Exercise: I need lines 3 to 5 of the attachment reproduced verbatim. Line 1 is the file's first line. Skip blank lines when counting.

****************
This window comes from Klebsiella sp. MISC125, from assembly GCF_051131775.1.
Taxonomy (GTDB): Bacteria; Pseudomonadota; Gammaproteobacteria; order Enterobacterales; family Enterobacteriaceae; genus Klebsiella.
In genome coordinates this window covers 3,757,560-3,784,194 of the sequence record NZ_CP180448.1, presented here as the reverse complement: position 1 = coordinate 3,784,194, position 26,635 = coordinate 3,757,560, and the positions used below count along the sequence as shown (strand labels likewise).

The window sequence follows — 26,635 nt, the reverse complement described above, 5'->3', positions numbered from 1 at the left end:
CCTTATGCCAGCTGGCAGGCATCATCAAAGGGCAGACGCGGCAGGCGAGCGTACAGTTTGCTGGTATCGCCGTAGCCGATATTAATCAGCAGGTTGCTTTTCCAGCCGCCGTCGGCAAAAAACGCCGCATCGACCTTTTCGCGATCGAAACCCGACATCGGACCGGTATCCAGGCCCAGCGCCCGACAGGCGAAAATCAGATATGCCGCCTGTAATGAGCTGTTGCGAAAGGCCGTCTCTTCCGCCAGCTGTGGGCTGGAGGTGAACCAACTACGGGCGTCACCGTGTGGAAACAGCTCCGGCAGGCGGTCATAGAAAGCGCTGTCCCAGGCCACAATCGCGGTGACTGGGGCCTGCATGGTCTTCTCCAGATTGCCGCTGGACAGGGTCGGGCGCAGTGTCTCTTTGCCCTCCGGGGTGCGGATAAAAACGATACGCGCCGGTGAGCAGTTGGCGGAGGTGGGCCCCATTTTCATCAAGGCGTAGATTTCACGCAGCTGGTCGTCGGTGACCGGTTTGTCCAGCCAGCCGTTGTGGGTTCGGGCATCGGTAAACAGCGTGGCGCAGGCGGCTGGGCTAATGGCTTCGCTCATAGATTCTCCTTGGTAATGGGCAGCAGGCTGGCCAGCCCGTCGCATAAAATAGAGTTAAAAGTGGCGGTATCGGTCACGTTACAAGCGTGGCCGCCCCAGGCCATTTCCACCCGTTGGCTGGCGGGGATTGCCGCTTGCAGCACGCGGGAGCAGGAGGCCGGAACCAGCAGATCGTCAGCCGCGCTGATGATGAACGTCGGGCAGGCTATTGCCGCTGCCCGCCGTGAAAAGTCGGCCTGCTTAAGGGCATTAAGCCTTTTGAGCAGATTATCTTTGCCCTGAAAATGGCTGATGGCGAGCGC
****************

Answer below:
In genome coordinates this window covers 3,757,560-3,784,194 of the sequence record NZ_CP180448.1, presented here as the reverse complement: position 1 = coordinate 3,784,194, position 26,635 = coordinate 3,757,560, and the positions used below count along the sequence as shown (strand labels likewise).

The window sequence follows — 26,635 nt, the reverse complement described above, 5'->3', positions numbered from 1 at the left end:
CCTTATGCCAGCTGGCAGGCATCATCAAAGGGCAGACGCGGCAGGCGAGCGTACAGTTTGCTGGTATCGCCGTAGCCGATATTAATCAGCAGGTTGCTTTTCCAGCCGCCGTCGGCAAAAAACGCCGCATCGACCTTTTCGCGATCGAAACCCGACATCGGACCGGTATCCAGGCCCAGCGCCCGACAGGCGAAAATCAGATATGCCGCCTGTAATGAGCTGTTGCGAAAGGCCGTCTCTTCCGCCAGCTGTGGGCTGGAGGTGAACCAACTACGGGCGTCACCGTGTGGAAACAGCTCCGGCAGGCGGTCATAGAAAGCGCTGTCCCAGGCCACAATCGCGGTGACTGGGGCCTGCATGGTCTTCTCCAGATTGCCGCTGGACAGGGTCGGGCGCAGTGTCTCTTTGCCCTCCGGGGTGCGGATAAAAACGATACGCGCCGGTGAGCAGTTGGCGGAGGTGGGCCCCATTTTCATCAAGGCGTAGATTTCACGCAGCTGGTCGTCGGTGACCGGTTTGTCCAGCCAGCCGTTGTGGGTTCGGGCATCGGTAAACAGCGTGGCGCAGGCGGCTGGGCTAATGGCTTCGCTCATAGATTCTCCTTGGTAATGGGCAGCAGGCTGGCCAGCCCGTCGCATAAAATAGAGTTAAAAGTGGCGGTATCGGTCACGTTACAAGCGTGGCCGCCCCAGGCCATTTCCACCCGTTGGCTGGCGGGGATTGCCGCTTGCAGCACGCGGGAGCAGGAGGCCGGAACCAGCAGATCGTCAGCCGCGCTGATGATGAACGTCGGGCAGGCTATTGCCGCTGCCCGCCGTGAAAAGTCGGCCTGCTTAAGGGCATTAAGCCTTTTGAGCAGATTATCTTTGCCCTGAAAATGGCTGATGGCGAGCGC